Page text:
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J Bacteriol. 1970 Apr;102(1):149-60.

Early host damage in the infection cycle of Bdellovibrio bacteriovorus.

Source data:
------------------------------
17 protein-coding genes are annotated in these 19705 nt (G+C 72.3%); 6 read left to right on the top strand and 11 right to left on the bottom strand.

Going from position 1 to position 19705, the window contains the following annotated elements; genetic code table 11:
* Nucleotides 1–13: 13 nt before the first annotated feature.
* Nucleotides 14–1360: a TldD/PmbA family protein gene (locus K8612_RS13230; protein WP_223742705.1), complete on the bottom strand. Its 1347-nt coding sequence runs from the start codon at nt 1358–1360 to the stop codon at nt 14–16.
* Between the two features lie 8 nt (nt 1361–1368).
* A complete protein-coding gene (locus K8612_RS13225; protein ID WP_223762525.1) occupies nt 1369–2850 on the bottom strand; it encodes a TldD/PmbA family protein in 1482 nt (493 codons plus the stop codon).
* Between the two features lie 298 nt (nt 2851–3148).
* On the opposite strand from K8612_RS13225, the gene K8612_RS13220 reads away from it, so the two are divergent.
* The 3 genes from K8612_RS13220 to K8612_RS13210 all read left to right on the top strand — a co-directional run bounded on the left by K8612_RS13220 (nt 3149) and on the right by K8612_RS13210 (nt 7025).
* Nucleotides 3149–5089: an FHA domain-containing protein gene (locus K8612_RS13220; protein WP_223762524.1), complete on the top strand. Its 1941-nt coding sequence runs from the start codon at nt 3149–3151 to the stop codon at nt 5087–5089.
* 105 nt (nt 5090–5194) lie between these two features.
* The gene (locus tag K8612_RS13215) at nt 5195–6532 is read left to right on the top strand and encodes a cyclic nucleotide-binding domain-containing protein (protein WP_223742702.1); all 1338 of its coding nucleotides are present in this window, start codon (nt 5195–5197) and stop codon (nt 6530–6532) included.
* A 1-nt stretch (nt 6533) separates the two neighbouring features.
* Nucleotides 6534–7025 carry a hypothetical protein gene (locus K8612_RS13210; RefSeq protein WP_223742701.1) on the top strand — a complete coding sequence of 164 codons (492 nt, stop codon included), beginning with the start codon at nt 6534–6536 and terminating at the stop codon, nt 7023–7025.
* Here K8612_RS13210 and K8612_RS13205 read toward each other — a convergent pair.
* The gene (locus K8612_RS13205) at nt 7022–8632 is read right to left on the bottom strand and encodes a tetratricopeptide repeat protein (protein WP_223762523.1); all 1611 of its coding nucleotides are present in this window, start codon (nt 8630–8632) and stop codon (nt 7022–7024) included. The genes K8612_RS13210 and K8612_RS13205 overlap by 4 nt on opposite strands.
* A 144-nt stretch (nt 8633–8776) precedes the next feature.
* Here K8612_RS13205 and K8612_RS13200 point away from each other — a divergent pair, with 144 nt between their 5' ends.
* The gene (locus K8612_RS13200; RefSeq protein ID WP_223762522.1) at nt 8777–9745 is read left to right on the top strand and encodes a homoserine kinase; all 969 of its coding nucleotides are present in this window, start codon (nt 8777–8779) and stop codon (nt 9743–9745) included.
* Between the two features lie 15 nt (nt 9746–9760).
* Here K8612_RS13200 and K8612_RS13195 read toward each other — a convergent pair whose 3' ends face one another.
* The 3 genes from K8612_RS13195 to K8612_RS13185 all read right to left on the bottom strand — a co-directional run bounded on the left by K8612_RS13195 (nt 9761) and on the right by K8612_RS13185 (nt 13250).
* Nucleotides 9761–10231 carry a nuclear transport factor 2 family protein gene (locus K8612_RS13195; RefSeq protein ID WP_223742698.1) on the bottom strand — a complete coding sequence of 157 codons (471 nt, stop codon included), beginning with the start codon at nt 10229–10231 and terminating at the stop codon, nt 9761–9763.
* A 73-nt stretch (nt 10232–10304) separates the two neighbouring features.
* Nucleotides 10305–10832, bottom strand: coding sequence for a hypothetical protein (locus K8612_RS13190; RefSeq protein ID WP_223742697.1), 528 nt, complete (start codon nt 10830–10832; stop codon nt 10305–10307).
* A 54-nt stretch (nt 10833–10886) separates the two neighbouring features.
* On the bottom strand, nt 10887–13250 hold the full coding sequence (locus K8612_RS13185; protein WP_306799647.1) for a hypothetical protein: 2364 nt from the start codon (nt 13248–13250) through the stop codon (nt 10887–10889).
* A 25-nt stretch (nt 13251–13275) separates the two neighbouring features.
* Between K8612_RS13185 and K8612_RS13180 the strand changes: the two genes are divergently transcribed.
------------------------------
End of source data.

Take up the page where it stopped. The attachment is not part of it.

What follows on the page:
The effects of bdellovibrio infection on host permeability and respiration were investigated by measuring respiration rates and the rate of o-nitrophenyl-beta-d-galactopyranoside hydrolysis during the course of single infection cycles of Bdellovibrio bacteriovorus strain 109 growing on Escherichia coli ML 35 (lac i(-)z(+)y(-)). The data show that among the very early consequences of parasite attack on the host are an increase in permeability and a general disruption of respiratory activity of the host, and it is suggested that both phenomena stem from early damage to host membrane. The rapid onset of damage after inception of the cycle and the failure of streptomycin to prevent the damage indicate that complete penetration of the parasite into the host is not a requirement for the observed effects. The data also show that bdellovibrio does not use host energy-generating mechanisms for its growth and suggest that the parasites may have a search mechanism that permits them, to some degree, to distinguish between infected and uninfected hosts.

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